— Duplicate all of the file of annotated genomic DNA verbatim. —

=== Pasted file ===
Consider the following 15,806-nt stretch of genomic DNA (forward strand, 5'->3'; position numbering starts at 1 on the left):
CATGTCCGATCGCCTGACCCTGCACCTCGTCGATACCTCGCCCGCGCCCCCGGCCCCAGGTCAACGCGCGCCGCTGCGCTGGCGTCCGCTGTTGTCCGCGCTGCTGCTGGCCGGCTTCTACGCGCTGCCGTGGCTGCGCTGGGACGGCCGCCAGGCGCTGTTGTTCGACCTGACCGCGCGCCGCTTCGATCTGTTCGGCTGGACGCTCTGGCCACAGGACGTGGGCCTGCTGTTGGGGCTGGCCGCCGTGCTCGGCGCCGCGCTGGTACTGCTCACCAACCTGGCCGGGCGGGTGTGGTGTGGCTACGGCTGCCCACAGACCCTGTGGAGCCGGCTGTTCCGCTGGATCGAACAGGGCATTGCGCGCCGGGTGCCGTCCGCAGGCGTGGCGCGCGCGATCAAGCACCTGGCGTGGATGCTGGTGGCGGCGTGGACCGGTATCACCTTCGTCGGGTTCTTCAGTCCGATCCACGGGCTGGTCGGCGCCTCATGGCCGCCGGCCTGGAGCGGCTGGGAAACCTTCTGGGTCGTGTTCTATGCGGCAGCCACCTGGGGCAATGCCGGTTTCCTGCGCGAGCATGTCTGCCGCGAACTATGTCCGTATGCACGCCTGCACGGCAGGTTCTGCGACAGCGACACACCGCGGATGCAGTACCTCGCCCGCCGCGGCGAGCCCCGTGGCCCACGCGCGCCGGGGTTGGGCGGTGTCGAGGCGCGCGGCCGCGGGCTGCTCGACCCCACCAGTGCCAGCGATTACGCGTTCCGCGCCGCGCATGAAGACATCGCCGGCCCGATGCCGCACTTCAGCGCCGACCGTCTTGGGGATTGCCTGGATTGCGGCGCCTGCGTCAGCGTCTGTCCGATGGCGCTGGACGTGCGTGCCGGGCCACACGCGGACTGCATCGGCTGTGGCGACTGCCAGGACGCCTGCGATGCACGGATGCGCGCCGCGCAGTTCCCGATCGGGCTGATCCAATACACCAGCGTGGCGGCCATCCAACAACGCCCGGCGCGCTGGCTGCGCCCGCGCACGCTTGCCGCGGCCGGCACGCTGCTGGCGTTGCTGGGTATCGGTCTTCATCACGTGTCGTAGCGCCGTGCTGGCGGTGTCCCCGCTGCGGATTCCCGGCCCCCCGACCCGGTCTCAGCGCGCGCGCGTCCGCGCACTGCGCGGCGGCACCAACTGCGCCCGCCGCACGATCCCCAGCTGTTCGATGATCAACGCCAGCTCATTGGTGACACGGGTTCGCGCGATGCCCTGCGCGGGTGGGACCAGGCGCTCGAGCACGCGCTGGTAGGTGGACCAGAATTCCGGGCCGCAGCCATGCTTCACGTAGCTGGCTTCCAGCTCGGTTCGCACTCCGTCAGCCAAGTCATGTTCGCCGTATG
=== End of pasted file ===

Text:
Consider the following 15,806-nt stretch of genomic DNA (forward strand, 5'->3'; position numbering starts at 1 on the left):
CATGTCCGATCGCCTGACCCTGCACCTCGTCGATACCTCGCCCGCGCCCCCGGCCCCAGGTCAACGCGCGCCGCTGCGCTGGCGTCCGCTGTTGTCCGCGCTGCTGCTGGCCGGCTTCTACGCGCTGCCGTGGCTGCGCTGGGACGGCCGCCAGGCGCTGTTGTTCGACCTGACCGCGCGCCGCTTCGATCTGTTCGGCTGGACGCTCTGGCCACAGGACGTGGGCCTGCTGTTGGGGCTGGCCGCCGTGCTCGGCGCCGCGCTGGTACTGCTCACCAACCTGGCCGGGCGGGTGTGGTGTGGCTACGGCTGCCCACAGACCCTGTGGAGCCGGCTGTTCCGCTGGATCGAACAGGGCATTGCGCGCCGGGTGCCGTCCGCAGGCGTGGCGCGCGCGATCAAGCACCTGGCGTGGATGCTGGTGGCGGCGTGGACCGGTATCACCTTCGTCGGGTTCTTCAGTCCGATCCACGGGCTGGTCGGCGCCTCATGGCCGCCGGCCTGGAGCGGCTGGGAAACCTTCTGGGTCGTGTTCTATGCGGCAGCCACCTGGGGCAATGCCGGTTTCCTGCGCGAGCATGTCTGCCGCGAACTATGTCCGTATGCACGCCTGCACGGCAGGTTCTGCGACAGCGACACACCGCGGATGCAGTACCTCGCCCGCCGCGGCGAGCCCCGTGGCCCACGCGCGCCGGGGTTGGGCGGTGTCGAGGCGCGCGGCCGCGGGCTGCTCGACCCCACCAGTGCCAGCGATTACGCGTTCCGCGCCGCGCATGAAGACATCGCCGGCCCGATGCCGCACTTCAGCGCCGACCGTCTTGGGGATTGCCTGGATTGCGGCGCCTGCGTCAGCGTCTGTCCGATGGCGCTGGACGTGCGTGCCGGGCCACACGCGGACTGCATCGGCTGTGGCGACTGCCAGGACGCCTGCGATGCACGGATGCGCGCCGCGCAGTTCCCGATCGGGCTGATCCAATACACCAGCGTGGCGGCCATCCAACAACGCCCGGCGCGCTGGCTGCGCCCGCGCACGCTTGCCGCGGCCGGCACGCTGCTGGCGTTGCTGGGTATCGGTCTTCATCACGTGTCGTAGCGCCGTGCTGGCGGTGTCCCCGCTGCGGATTCCCGGCCCCCCGACCCGGTCTCAGCGCGCGCGCGTCCGCGCACTGCGCGGCGGCACCAACTGCGCCCGCCGCACGATCCCCAGCTGTTCGATGATCAACGCCAGCTCATTGGTGACACGGGTTCGCGCGATGCCCTGCGCGGGTGGGACCAGGCGCTCGAGCACGCGCTGGTAGGTGGACCAGAATTCCGGGCCGCAGCCATGCTTCACGTAGCTGGCTTCCAGCTCGGTTCGCACTCCGTCAGCCAAGTCATGTTCGCCGTATG